China tool suppliers will continue to export heavily to the EU and North America in the year ahead.
In this regard, production will focus on DIY designs in line with companies’ efforts to strengthen their foothold in the repair and maintenance sector. Despite overall slowing demand, this segment remains lucrative as consumers divert funds away from new-home purchases, practically putting the construction industry at a standstill.
The bulk of shipments will target the EU as suppliers ramp up production of RoHS-compliant designs.
This trend applies particularlyto the power tools segment, which in recent months has seen there lease of numerous models that use environment-friendly battery chemistries such as NiMH and Li-ion.
The EU has actually overtaken North America as the leading export destination for China-made tools.
Based on customs statistics, the EU accounted for 33 percent of the country’s total exports last year, which reached nearly $9.2 billion.
North America was a close second at 30 percent. A YoY comparison of figures, however, shows a 7 percent drop in the region’s revenue as demand slowed considerably. Sales to the EU, in contrast, more than doubled in 2008 to almost $3 billion.
Nevertheless, suppliers still consider North America a key market, specifically the US, which is the single-largest country importer of China-made tools. The US procured nearly $2.5 billion worth of products in 2008, or 27 percent of total shipments.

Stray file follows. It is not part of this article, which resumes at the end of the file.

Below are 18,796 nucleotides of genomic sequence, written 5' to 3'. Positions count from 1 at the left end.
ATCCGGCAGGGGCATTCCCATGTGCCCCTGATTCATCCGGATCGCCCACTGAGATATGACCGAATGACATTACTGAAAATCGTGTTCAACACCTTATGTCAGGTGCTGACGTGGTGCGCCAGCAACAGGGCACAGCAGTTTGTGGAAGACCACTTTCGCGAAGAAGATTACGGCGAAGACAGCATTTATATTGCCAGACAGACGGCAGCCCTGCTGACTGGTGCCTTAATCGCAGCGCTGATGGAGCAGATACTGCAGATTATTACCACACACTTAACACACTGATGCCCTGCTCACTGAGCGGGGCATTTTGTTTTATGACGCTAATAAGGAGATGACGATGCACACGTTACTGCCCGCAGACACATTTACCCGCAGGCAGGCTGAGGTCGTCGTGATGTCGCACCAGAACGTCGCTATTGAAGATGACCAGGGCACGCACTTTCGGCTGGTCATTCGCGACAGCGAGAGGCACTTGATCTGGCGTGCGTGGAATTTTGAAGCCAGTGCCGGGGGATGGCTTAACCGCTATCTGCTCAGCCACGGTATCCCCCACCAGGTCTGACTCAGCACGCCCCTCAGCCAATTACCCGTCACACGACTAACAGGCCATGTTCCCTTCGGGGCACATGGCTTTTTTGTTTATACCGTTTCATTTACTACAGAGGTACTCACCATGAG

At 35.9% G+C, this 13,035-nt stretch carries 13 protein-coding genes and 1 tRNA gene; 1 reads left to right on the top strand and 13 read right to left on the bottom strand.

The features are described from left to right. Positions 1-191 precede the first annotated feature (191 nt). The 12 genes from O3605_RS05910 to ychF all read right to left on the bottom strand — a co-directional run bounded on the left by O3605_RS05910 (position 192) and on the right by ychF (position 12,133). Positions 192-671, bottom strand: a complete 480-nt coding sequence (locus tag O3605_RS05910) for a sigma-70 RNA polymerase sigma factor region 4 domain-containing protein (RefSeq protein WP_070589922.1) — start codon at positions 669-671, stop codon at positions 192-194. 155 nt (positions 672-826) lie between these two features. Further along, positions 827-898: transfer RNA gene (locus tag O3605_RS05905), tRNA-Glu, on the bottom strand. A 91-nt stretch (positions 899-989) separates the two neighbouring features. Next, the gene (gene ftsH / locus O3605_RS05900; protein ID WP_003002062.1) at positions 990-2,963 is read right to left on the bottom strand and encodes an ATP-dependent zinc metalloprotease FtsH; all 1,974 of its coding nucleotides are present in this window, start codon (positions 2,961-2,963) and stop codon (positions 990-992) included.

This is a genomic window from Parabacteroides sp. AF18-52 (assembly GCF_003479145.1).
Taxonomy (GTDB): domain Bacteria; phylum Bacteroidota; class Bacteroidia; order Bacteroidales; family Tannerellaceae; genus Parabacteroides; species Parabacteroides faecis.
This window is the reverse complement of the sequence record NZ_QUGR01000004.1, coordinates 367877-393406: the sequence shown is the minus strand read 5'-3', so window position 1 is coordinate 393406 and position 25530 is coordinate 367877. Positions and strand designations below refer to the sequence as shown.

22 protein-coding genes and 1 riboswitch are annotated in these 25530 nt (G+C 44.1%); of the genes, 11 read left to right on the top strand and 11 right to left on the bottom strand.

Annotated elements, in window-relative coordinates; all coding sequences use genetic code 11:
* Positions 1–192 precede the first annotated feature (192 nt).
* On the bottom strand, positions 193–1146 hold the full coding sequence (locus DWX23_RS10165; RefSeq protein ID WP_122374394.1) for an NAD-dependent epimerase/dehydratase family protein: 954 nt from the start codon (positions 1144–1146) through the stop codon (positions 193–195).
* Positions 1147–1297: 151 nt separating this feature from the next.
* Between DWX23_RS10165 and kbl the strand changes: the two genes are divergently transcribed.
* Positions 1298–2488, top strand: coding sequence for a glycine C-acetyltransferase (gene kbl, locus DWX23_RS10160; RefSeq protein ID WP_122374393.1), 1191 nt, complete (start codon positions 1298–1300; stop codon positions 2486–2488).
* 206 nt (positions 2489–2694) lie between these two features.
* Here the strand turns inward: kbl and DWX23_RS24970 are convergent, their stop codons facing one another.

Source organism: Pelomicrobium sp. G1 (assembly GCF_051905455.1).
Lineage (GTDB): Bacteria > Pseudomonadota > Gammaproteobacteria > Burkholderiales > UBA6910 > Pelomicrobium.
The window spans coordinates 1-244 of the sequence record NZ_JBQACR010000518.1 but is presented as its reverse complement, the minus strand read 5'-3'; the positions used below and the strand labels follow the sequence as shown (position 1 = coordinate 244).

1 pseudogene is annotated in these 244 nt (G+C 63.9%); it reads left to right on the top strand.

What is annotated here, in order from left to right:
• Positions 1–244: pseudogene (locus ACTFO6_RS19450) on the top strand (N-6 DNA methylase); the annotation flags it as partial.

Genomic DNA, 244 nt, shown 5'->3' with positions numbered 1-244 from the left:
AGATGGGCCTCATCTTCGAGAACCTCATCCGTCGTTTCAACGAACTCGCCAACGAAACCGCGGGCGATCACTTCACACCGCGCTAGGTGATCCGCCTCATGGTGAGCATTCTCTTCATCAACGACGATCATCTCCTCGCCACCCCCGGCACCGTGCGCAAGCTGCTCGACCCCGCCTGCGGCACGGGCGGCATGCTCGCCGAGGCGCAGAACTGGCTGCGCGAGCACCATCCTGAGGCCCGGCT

In line with their aggressive export stance, suppliers are keeping a tight lid on prices, facilitated by falling material costs and the recent up turn in export tax rebates.
The series of VAT increases has yet to fully address and revive dwindling sales. It has, however, helped boost profits to levels where companies can now easily adjust to sudden fluctuation in the cost of materials.
The following are some of the key trends we see in China’s tools industry:
•Despite weak sales in 2007, projections for the year ahead are positive with some suppliers expecting overseas shipments to rise by as much as 20 percent.
• Suppliers will utilize product based differentiation and low prices to attract orders. R&D will focus on ergonomics, with upcoming releases featuring modified lightweight constructions.
• Although the EU and North America will continue to be the primary markets for China-made tools, suppliers will venture into nontraditional destinations such as South America and the Asia-Pacific region. Shipments to these markets will consist mostly of low-end products.
The above is extracted from the Executive Summary of China Sourcing Report: Tools
To learn more about this report, visit: http://www.chinasourcingreports.com/csr/tools
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